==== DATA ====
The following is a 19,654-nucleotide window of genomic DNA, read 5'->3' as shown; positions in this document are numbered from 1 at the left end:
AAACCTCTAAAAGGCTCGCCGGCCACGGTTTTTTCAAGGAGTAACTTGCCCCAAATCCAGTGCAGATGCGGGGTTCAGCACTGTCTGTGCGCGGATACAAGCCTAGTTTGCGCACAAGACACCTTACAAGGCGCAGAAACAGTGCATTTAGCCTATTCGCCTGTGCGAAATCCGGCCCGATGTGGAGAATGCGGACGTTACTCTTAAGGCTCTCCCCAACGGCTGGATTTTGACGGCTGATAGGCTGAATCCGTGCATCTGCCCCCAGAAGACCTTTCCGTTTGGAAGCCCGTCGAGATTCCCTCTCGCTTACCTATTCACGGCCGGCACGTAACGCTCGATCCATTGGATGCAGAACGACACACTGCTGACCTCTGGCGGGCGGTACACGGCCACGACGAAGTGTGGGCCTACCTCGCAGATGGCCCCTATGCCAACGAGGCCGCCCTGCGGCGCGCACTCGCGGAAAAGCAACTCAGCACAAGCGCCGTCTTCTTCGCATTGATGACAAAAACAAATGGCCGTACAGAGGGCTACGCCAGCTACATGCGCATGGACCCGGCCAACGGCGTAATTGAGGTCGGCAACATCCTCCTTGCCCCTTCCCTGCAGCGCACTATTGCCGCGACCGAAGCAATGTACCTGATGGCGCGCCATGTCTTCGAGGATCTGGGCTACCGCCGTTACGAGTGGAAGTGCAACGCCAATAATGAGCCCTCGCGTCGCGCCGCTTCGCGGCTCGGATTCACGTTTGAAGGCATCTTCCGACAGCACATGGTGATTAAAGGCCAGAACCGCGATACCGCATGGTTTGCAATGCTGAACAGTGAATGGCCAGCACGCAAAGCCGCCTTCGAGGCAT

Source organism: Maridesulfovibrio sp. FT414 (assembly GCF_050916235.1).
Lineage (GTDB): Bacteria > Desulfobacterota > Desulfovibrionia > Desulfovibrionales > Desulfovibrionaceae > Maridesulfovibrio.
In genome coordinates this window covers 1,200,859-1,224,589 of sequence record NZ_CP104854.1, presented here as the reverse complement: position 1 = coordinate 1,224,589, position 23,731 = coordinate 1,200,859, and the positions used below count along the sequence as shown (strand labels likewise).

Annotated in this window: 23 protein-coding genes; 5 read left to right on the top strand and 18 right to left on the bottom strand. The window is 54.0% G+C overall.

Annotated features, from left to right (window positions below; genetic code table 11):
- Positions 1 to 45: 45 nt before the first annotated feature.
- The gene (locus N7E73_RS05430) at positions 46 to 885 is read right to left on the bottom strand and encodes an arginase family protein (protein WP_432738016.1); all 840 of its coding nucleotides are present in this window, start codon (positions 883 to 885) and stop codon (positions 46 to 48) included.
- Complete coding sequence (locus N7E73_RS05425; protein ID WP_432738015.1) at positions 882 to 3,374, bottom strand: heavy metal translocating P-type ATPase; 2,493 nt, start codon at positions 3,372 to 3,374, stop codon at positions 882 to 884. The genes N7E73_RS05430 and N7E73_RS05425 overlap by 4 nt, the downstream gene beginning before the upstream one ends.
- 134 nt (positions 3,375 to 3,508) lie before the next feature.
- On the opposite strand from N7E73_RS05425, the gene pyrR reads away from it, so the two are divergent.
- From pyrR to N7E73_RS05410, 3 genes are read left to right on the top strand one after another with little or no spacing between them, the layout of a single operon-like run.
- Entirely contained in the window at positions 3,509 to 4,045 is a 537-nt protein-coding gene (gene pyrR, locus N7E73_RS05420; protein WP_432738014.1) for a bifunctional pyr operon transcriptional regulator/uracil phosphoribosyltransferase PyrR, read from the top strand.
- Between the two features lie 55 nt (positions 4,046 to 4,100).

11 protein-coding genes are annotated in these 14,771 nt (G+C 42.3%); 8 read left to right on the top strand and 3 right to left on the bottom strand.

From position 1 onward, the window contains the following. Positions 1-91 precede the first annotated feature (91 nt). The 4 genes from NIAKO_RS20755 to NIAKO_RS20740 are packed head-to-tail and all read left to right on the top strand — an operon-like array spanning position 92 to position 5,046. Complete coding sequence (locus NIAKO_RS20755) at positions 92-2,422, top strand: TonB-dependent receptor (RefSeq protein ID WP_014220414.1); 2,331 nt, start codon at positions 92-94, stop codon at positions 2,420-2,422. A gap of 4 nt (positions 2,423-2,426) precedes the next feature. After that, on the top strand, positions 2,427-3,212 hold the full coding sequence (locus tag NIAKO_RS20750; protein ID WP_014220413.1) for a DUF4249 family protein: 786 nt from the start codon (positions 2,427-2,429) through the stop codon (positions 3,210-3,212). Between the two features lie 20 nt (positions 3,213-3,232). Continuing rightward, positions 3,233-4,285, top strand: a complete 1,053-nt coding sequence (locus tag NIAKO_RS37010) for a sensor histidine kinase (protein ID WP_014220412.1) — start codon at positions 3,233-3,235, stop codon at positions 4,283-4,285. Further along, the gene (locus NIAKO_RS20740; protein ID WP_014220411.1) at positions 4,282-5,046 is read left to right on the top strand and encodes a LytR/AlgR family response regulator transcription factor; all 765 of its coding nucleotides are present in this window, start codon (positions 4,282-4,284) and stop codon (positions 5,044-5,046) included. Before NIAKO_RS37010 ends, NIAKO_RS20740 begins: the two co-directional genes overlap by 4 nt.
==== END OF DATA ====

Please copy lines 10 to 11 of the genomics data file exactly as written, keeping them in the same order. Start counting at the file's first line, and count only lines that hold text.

- Complete coding sequence (locus N7E73_RS05425; protein ID WP_432738015.1) at positions 882 to 3,374, bottom strand: heavy metal translocating P-type ATPase; 2,493 nt, start codon at positions 3,372 to 3,374, stop codon at positions 882 to 884. The genes N7E73_RS05430 and N7E73_RS05425 overlap by 4 nt, the downstream gene beginning before the upstream one ends.
- 134 nt (positions 3,375 to 3,508) lie before the next feature.